March 13, 2018 4:00 PM, EDT
Michigan’s D+ Infrastructure Grade Signals Funding Need, Lead Engineer Says
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Michigan’s D+ infrastructure grade from the American Society of Civil Engineers is indicative of funding challenges the state has faced for years, according to one of the engineers.

The grade, tabulated by ASCE’s Michigan Section, was released March 6.

Considered were 13 areas of the state’s infrastructure: aviation, bridges, dams, drinking water, energy, navigation, rail, roads, schools, solid waste, storm water, transit and wastewater. Solid waste scored highest with a C+. Roads and storm water management systems tied for the worst grade, each receiving a D-.

Ronald Brenke, executive director of ASCE’s Michigan Section, said the biggest challenge in addressing the state’s infrastructure needs is securing sufficient funding.

“The biggest challenge is funding. The problem is they have waited so long to increase the investment in the funding that our roads are just continuing to decline,” Brenke said. “There’s just not enough funding to maintain them and make the repairs we need to make.”

Michigan Infrastructure Report Card by Transport Topics on Scribd

In addition to leading Michigan’s ASCE chapter, Brenke manages Qualifications-Based Selection, a firm in Lansing that matches contracting agencies with architects and engineers.

Michigan lawmakers have made some effort over the past few years to fund repairs for the state’s 120,000-mile network of roads. In November 2015, Gov. Rick Snyder signed a legislative package that is projected to create $1.2 billion for transportation funding when it takes effect in fiscal 2021. Last January, the state fuel tax was increased to 26.3 cents per gallon and the vehicle registration fee was raised 20%.

Michigan Department of Transportation spokesman Jeff Cranson explained that state funding is split so 39% goes to MDOT to manage the state’s highway system, 39% goes to counties and 22% goes to cities and villages. Cranson said that the state’s infrastructure will need more help than the recent legislation offers.

“Despite some new funding phasing in over the next few years with the passage of a revenue package in 2015, pavement condition will not recover anytime soon,” Cranson said. “We have underinvested in roads and bridges in Michigan for decades and it will take much more funding than currently planned to truly make a difference.”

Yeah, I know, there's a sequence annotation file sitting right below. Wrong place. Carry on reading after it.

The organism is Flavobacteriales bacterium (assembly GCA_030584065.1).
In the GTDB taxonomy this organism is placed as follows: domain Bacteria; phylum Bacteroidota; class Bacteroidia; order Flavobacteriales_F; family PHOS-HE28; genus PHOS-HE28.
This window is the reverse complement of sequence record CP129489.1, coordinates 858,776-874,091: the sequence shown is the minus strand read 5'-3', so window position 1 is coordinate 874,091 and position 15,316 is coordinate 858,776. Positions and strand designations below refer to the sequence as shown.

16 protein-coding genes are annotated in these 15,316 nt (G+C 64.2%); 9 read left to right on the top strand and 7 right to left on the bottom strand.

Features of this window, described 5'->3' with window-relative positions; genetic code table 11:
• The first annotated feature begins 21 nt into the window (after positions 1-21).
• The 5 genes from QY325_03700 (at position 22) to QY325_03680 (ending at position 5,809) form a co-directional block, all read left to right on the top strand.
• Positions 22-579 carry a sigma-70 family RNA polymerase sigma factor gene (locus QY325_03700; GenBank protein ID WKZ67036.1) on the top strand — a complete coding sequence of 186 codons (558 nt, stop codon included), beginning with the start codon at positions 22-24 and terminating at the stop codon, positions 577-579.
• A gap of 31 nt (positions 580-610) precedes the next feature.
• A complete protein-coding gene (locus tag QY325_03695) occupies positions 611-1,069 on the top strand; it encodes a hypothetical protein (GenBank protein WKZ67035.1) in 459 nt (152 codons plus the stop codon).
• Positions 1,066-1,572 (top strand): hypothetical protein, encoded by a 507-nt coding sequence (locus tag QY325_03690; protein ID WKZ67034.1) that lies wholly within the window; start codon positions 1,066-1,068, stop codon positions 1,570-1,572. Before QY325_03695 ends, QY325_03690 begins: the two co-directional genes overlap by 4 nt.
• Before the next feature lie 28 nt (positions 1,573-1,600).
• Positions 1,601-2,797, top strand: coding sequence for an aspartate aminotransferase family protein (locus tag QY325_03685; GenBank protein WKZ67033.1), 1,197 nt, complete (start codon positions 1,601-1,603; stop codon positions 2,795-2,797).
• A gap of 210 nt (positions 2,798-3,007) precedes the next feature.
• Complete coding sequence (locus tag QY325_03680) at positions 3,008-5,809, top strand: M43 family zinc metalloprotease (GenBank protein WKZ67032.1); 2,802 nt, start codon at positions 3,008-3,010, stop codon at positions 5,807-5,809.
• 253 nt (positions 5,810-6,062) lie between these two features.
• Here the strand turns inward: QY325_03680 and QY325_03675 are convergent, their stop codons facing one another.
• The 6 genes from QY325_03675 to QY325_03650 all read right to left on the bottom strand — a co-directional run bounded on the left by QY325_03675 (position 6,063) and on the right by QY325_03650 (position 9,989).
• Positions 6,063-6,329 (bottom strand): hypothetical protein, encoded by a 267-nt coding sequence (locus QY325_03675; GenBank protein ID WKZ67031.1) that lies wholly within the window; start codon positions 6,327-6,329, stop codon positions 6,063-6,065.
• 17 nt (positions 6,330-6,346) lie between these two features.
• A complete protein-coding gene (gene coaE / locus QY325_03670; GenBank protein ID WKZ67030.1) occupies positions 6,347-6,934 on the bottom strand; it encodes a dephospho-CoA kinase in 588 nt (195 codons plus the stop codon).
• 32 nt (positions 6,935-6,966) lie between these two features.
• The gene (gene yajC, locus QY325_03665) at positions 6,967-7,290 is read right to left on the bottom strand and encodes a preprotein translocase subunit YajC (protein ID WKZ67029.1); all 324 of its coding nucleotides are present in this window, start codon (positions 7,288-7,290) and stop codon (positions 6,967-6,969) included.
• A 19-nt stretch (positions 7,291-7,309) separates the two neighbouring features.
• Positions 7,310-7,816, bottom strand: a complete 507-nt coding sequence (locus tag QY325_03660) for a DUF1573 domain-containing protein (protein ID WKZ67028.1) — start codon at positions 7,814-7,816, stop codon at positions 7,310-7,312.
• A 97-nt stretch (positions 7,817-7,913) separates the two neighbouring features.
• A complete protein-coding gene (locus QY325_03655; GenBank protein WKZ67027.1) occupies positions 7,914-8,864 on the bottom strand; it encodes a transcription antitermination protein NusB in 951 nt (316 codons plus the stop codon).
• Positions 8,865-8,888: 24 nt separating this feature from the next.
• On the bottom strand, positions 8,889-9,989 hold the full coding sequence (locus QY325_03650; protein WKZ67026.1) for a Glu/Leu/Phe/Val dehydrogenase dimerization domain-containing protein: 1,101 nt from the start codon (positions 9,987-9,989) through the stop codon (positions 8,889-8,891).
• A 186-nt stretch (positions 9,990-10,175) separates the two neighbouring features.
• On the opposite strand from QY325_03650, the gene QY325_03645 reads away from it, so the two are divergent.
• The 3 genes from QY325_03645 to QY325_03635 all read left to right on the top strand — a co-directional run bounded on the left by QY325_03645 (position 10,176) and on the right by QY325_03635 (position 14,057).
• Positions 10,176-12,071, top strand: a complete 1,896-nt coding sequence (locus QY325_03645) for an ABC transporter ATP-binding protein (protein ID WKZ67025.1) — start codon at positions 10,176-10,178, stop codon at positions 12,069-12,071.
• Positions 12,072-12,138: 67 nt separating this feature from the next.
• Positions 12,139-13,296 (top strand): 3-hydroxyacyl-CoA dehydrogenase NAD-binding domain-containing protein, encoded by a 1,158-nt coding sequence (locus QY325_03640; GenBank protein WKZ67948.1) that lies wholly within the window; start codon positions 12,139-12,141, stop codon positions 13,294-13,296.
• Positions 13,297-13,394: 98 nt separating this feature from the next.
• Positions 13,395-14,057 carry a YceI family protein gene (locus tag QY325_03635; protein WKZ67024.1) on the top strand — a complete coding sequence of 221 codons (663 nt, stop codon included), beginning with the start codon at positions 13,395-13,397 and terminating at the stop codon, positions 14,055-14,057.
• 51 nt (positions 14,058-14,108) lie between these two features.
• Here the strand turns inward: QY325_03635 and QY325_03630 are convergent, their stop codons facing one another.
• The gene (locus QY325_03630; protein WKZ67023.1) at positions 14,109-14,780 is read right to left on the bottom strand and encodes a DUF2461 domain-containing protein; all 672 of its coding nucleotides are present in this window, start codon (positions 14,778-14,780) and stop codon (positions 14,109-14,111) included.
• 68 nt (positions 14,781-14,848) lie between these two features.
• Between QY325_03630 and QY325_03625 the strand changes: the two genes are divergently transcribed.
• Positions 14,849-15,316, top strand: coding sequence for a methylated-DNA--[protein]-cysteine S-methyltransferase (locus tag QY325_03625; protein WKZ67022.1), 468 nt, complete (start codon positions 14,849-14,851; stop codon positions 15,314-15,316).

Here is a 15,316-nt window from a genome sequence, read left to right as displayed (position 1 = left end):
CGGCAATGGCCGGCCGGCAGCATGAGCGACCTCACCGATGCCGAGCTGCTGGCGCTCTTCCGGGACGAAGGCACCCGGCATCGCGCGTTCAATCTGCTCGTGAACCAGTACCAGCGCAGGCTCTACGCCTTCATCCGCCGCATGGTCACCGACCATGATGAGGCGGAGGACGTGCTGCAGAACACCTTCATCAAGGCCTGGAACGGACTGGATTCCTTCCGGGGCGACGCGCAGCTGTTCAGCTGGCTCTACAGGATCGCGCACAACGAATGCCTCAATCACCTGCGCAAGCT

Michigan is not the only state in which infrastructure funding is a struggle. According to the National Conference of State Legislatures, seven states — California, Indiana, Montana, South Carolina, Oregon, Tennessee and West Virginia — passed legislation to increase fuel taxes.

Brenke expressed frustration that the public is upset with the poor condition of roads, yet has not poured out support for lawmakers who have tried to increase funding mechanisms.

“Let’s face it, the users are going to pay for it. The people using our transportation system have to pay for it, and that’s always been a very tough challenge,” Brenke said. “When you say you’re going to raise the gas tax or the registration fees, people get all upset, but at some point you have to decide ‘what do you want as a state?’ If you want smooth roads and you don’t want potholes, you kind of have to pay for it.”

Michigan’s last infrastructure scorecard was issued in 2009 — the state received a D. State ASCE scorecards usually come out every four years, but the nine-year gap between Michigan’s cards largely was due to difficulty finding volunteers to collect information and create a score, according to Brenke. He said Michigan ASCE’s goal is to release report cards every four years.

Representatives of the group have met with lawmakers to raise awareness about issues with the state’s infrastructure. Brenke said strong infrastructure is necessary to facilitate the movement of goods, reduce congestion in cities and attract tourists.

“The whole point of this report card is to make it a simple way for the policymakers to see the state of our infrastructure. It helps for the general public to see where our shortfalls are, and it’s being done by engineers who work in this field every day,” Brenke said. “When tourists come in and they drive on our roads and they go to a beach that’s closed, that’s a bad message to send to the people coming here. In order for it to really get to where we want to be, you’ve got to have good infrastructure.”